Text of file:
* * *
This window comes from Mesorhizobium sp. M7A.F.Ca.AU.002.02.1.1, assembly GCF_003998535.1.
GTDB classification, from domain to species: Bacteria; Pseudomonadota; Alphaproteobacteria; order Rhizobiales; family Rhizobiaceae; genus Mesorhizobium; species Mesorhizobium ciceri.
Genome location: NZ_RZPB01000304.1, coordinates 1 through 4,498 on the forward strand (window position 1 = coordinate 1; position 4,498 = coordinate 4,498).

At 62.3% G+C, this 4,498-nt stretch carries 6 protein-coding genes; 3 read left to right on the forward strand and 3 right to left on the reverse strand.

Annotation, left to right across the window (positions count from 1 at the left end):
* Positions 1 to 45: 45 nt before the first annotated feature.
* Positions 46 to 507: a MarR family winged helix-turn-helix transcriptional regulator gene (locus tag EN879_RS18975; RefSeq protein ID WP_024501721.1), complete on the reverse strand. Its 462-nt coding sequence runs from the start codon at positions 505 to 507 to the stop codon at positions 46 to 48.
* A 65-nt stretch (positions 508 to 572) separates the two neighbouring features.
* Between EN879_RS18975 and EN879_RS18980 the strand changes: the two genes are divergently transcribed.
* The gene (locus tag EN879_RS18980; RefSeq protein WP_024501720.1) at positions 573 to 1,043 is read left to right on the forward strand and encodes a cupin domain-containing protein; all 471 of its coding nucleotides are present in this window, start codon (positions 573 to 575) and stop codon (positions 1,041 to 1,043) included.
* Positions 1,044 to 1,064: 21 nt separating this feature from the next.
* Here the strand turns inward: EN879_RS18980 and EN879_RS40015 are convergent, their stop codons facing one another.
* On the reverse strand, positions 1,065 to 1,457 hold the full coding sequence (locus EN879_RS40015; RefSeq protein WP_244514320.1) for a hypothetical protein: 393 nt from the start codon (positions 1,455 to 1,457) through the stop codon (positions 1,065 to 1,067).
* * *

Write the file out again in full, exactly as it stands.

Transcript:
This window comes from Mesorhizobium sp. M7A.F.Ca.AU.002.02.1.1, assembly GCF_003998535.1.
GTDB classification, from domain to species: Bacteria; Pseudomonadota; Alphaproteobacteria; order Rhizobiales; family Rhizobiaceae; genus Mesorhizobium; species Mesorhizobium ciceri.
Genome location: NZ_RZPB01000304.1, coordinates 1 through 4,498 on the forward strand (window position 1 = coordinate 1; position 4,498 = coordinate 4,498).

At 62.3% G+C, this 4,498-nt stretch carries 6 protein-coding genes; 3 read left to right on the forward strand and 3 right to left on the reverse strand.

Annotation, left to right across the window (positions count from 1 at the left end):
* Positions 1 to 45: 45 nt before the first annotated feature.
* Positions 46 to 507: a MarR family winged helix-turn-helix transcriptional regulator gene (locus tag EN879_RS18975; RefSeq protein ID WP_024501721.1), complete on the reverse strand. Its 462-nt coding sequence runs from the start codon at positions 505 to 507 to the stop codon at positions 46 to 48.
* A 65-nt stretch (positions 508 to 572) separates the two neighbouring features.
* Between EN879_RS18975 and EN879_RS18980 the strand changes: the two genes are divergently transcribed.
* The gene (locus tag EN879_RS18980; RefSeq protein WP_024501720.1) at positions 573 to 1,043 is read left to right on the forward strand and encodes a cupin domain-containing protein; all 471 of its coding nucleotides are present in this window, start codon (positions 573 to 575) and stop codon (positions 1,041 to 1,043) included.
* Positions 1,044 to 1,064: 21 nt separating this feature from the next.
* Here the strand turns inward: EN879_RS18980 and EN879_RS40015 are convergent, their stop codons facing one another.
* On the reverse strand, positions 1,065 to 1,457 hold the full coding sequence (locus EN879_RS40015; RefSeq protein WP_244514320.1) for a hypothetical protein: 393 nt from the start codon (positions 1,455 to 1,457) through the stop codon (positions 1,065 to 1,067).